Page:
I haven’t done a whole lot of research into the religious organization behind this initiative to deliver fresh produce to the residents of inner city Detroit, but I’m really intrigued by today’s Associate Press article on Peaches & Greens. That’s what it’s called. And here’s a clip:
…In a neighborhood served by 26 liquor stores but only one grocery, a community group is peddling fresh fruits and vegetables like ice cream.
Five days a week, the Peaches & Greens truck winds its way through the streets as a loudspeaker plays R&B and puts out the call: “Nutritious, delicious. Brought right to you. We have green and red tomatoes, white and sweet potatoes. We have greens, corn on the cob and cabbage, too.”
The truck set up like a small market brings affordable produce to families on public assistance, homebound seniors and others who can’t reach the well-stocked grocery chains in the suburbs.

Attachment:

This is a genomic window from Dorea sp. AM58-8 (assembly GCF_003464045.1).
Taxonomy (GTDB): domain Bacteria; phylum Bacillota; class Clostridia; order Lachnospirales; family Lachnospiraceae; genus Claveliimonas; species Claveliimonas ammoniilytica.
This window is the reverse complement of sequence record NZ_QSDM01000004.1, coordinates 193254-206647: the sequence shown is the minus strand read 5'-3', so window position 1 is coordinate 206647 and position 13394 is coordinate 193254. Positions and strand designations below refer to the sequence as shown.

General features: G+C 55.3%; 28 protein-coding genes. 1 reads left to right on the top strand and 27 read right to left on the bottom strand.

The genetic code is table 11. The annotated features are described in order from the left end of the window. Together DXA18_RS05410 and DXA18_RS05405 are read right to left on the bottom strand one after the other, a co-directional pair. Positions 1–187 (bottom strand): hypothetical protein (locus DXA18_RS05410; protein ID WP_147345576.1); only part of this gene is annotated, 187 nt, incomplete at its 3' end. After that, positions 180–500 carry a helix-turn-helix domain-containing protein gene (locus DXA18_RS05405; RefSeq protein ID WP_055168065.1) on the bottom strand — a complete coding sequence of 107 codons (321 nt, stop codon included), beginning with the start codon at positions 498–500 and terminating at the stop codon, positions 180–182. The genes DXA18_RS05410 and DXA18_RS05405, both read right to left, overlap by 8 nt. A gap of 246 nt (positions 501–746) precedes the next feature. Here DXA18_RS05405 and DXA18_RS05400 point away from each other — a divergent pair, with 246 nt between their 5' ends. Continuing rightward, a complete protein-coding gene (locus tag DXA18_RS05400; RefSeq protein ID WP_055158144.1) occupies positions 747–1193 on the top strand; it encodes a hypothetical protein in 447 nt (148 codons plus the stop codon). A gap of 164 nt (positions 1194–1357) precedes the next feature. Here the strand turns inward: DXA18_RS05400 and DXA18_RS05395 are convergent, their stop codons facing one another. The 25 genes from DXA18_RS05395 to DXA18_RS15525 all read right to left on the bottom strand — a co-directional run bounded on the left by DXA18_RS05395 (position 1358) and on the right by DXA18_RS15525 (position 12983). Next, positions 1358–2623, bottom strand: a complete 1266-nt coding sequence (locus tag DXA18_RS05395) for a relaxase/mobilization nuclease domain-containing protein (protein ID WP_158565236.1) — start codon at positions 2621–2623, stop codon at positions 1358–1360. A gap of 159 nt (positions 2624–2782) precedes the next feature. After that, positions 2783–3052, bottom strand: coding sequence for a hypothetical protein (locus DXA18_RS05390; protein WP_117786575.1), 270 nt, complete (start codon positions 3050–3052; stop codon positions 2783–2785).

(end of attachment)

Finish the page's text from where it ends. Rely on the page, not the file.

Experts call Detroit a food desert: More than half of its residents must travel at least twice as far to reach the nearest grocery store as they do to a fast-food restaurant or convenience store, according to a study by Chicago-based Mari Gallagher Research and Consulting Group. Many shop at liquor stores and corner markets that carry few, if any, fresh fruits and vegetables…
Apparently, it’s all the doing of a faith-based group called Central Detroit Christian, that, in addition to operating the produce truck, and a market at 8838 Third Avenue, administers youth and family programming, conducts job training workshops, and creates affordable housing in the city. (According to an article in the Michigan Citizen, so far they have renovated 18 homes and built 9 new ones with the intention of selling them to individuals with low and moderate-incomes.)